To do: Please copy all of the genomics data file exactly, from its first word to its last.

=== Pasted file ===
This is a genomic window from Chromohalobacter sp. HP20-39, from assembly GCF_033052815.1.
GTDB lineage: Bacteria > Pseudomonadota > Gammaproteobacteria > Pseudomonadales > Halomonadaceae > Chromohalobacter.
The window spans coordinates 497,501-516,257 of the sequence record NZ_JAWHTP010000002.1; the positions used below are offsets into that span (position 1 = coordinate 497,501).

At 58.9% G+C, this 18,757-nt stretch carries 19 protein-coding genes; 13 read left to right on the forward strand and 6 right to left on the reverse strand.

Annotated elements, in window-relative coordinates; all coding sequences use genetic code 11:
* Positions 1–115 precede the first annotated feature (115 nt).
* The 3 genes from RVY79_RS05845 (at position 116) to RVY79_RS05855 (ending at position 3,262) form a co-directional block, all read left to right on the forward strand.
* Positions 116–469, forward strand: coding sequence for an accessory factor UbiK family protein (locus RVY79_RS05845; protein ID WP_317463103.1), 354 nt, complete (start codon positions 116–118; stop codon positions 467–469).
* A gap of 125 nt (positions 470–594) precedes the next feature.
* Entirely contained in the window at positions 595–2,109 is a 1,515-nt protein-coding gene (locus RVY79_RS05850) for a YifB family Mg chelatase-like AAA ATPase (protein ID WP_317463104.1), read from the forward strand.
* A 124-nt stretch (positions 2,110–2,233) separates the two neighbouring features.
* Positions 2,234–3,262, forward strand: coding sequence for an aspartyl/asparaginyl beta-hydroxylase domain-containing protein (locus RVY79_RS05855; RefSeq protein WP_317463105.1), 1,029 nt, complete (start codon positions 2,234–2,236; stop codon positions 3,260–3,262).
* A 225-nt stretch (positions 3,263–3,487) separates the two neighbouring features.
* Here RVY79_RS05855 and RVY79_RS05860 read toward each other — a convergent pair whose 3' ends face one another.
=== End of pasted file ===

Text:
This is a genomic window from Chromohalobacter sp. HP20-39, from assembly GCF_033052815.1.
GTDB lineage: Bacteria > Pseudomonadota > Gammaproteobacteria > Pseudomonadales > Halomonadaceae > Chromohalobacter.
The window spans coordinates 497,501-516,257 of the sequence record NZ_JAWHTP010000002.1; the positions used below are offsets into that span (position 1 = coordinate 497,501).

At 58.9% G+C, this 18,757-nt stretch carries 19 protein-coding genes; 13 read left to right on the forward strand and 6 right to left on the reverse strand.

Annotated elements, in window-relative coordinates; all coding sequences use genetic code 11:
* Positions 1–115 precede the first annotated feature (115 nt).
* The 3 genes from RVY79_RS05845 (at position 116) to RVY79_RS05855 (ending at position 3,262) form a co-directional block, all read left to right on the forward strand.
* Positions 116–469, forward strand: coding sequence for an accessory factor UbiK family protein (locus RVY79_RS05845; protein ID WP_317463103.1), 354 nt, complete (start codon positions 116–118; stop codon positions 467–469).
* A gap of 125 nt (positions 470–594) precedes the next feature.
* Entirely contained in the window at positions 595–2,109 is a 1,515-nt protein-coding gene (locus RVY79_RS05850) for a YifB family Mg chelatase-like AAA ATPase (protein ID WP_317463104.1), read from the forward strand.
* A 124-nt stretch (positions 2,110–2,233) separates the two neighbouring features.
* Positions 2,234–3,262, forward strand: coding sequence for an aspartyl/asparaginyl beta-hydroxylase domain-containing protein (locus RVY79_RS05855; RefSeq protein WP_317463105.1), 1,029 nt, complete (start codon positions 2,234–2,236; stop codon positions 3,260–3,262).
* A 225-nt stretch (positions 3,263–3,487) separates the two neighbouring features.
* Here RVY79_RS05855 and RVY79_RS05860 read toward each other — a convergent pair whose 3' ends face one another.